On November 12, the U.S. Court of Appeals for the Sixth Circuit rejected an electronic cigarette manufacturer’s application of a stay of the Food and Drug Administration’s order rejecting its application seeking approval of some of its vaping products. Breeze Smoke is now requesting a temporary stay from Justice Kavanaugh.
Breeze Smoke’s appeal points out that the Sixth Circuit’s decision is in conflict with one of the U.S. Court of Appeals (Fifth Circuit), which granted a similar stay request to another manufacturer of electronic nicotine delivery systems (“ENDS”) and sharply criticised the FDA for its inconsistent and arbitrary decisions-making. In fact, the Sixth Circuit stated that it did not agree with the Fifth Circuit’s evaluation of FDA’s conduct.
It is possible to find substantive differences in product applications. However, FDA failed to engage with the kind of review one would expect from a regulatory agency. The Sixth Circuit did fault the FDA but didn’t find that the FDA had sufficient deficiencies to warrant a stay. Breeze Smoke can argue with some merit that the circuit in which e-cigarette makers were filed was what determined whether they could obtain a stay on FDA denials. The U.S. Court of Appeals of the Seventh Circuit granted a stay to another manufacturer, while a similar application for a stay was rejected by the Ninth Circuit. As I have already mentioned, FDA also reversed rejections of other manufacturer applications, thereby enhancing the inconsistent treatment that manufacturers receive.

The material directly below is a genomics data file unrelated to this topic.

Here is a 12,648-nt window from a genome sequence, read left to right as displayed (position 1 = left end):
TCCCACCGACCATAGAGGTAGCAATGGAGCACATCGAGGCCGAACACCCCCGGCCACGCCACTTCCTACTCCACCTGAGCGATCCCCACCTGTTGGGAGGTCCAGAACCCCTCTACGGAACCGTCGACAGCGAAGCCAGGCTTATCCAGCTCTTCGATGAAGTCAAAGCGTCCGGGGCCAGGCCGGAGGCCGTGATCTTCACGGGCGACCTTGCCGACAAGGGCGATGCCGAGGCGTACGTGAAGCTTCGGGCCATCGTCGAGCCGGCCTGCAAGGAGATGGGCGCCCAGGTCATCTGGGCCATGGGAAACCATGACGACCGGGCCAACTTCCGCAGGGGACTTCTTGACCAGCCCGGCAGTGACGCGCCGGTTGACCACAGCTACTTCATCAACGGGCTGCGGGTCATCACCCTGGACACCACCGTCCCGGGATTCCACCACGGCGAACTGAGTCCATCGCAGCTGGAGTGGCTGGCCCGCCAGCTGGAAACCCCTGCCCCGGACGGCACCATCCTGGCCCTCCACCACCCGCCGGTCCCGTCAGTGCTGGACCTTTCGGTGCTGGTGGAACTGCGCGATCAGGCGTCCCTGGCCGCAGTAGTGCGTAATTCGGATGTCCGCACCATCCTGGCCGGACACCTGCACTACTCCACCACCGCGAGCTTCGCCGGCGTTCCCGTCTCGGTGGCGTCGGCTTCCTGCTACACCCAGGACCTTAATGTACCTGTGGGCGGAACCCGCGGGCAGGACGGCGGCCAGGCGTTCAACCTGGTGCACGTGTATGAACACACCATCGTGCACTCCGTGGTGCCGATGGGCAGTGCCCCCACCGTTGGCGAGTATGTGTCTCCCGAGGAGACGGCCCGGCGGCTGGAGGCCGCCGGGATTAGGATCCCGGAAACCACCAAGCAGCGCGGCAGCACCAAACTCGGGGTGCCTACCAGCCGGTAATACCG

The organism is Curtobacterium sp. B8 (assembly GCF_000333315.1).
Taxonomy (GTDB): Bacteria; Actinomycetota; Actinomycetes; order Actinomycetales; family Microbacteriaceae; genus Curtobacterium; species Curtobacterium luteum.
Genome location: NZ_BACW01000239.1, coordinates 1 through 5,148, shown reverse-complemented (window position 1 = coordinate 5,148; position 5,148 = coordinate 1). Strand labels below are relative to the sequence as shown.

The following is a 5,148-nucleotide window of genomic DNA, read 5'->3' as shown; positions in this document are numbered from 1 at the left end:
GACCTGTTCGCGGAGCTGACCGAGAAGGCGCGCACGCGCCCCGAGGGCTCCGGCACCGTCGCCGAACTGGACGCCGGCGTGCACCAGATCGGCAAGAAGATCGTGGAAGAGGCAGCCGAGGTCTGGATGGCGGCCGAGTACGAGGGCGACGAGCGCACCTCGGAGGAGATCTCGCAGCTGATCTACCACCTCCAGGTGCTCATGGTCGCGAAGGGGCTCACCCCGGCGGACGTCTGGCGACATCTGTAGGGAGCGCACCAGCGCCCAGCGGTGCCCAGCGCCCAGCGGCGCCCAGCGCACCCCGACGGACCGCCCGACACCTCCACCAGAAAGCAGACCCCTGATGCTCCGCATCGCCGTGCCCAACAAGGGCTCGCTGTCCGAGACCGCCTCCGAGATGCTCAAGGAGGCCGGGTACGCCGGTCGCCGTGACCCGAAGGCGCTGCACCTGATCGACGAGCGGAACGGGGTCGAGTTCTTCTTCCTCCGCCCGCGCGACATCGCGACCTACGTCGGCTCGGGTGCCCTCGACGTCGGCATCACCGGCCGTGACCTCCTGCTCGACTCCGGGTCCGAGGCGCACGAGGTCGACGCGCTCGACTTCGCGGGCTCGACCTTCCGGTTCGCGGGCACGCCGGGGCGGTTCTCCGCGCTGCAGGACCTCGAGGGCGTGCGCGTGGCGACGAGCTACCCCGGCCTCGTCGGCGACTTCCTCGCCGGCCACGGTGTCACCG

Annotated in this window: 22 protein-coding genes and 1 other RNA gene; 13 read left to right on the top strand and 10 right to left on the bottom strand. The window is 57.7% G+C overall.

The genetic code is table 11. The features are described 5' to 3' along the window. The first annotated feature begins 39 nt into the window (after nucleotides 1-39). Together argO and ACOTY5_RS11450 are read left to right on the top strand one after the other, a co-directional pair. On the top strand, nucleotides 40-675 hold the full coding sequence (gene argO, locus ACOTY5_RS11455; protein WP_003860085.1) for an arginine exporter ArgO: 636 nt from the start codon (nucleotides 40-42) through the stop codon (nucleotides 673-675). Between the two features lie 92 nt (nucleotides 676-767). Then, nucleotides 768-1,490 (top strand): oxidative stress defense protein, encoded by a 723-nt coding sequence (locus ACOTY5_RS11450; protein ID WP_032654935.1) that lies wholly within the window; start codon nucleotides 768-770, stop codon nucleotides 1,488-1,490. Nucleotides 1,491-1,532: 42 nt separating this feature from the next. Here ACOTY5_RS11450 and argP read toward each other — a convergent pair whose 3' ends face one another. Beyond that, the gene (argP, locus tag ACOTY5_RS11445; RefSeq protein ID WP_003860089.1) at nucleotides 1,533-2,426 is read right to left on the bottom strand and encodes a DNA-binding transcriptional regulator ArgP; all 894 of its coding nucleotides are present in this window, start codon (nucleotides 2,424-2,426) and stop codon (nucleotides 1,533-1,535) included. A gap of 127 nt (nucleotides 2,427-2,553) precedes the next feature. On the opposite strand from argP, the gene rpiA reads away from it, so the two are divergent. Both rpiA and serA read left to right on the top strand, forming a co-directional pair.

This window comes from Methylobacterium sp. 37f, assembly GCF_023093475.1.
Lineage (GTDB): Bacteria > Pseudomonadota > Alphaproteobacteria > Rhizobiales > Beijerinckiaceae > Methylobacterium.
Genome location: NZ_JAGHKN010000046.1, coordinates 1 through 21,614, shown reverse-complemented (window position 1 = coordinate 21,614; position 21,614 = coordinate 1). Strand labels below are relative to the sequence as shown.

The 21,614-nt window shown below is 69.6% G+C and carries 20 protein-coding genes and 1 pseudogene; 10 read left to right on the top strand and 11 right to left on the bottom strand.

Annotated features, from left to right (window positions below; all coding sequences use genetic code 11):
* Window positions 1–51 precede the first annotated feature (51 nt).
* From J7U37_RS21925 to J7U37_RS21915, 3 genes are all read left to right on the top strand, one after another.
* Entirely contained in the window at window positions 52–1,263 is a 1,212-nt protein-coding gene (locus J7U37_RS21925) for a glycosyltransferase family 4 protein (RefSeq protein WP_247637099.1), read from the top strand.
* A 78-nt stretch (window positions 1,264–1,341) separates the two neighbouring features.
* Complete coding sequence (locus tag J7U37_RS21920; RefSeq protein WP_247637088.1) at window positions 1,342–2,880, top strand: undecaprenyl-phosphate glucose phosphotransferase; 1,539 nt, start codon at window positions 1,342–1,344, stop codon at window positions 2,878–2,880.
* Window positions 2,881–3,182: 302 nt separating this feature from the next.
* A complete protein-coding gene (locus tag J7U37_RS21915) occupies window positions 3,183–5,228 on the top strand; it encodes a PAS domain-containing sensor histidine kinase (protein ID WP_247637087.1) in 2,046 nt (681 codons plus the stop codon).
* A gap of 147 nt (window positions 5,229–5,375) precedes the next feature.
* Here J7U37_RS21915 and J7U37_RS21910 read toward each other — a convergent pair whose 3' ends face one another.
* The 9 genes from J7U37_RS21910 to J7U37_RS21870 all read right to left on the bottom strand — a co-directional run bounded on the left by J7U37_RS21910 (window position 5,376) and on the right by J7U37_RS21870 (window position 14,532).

Breeze Smoke is now before the Supreme Court. E-cigarette manufacturers are very disappointed by the FDA’s refusal to approve e-cigarette products. E-cigarette companies cannot market their products to the public without FDA approval. These denials for major tobacco companies are not as significant as they are able to continue selling their other tobacco products like combustible cigarettes which can be significantly more hazardous.
It is now up to the Supreme Court to decide whether the FDA’s arbitrarily and inconsistent treatment for e-cigarette makers and inconsistencies regarding stay applications made by various circuits are sufficient justifications for emergency relief. Circuit splits exist already on the question of the remedy to whether stay should be granted. This could lead to a substantive circuit split regarding the FDA’s conduct. It is up to Justice Kavanaugh (or the Court) whether intervention can be justified now.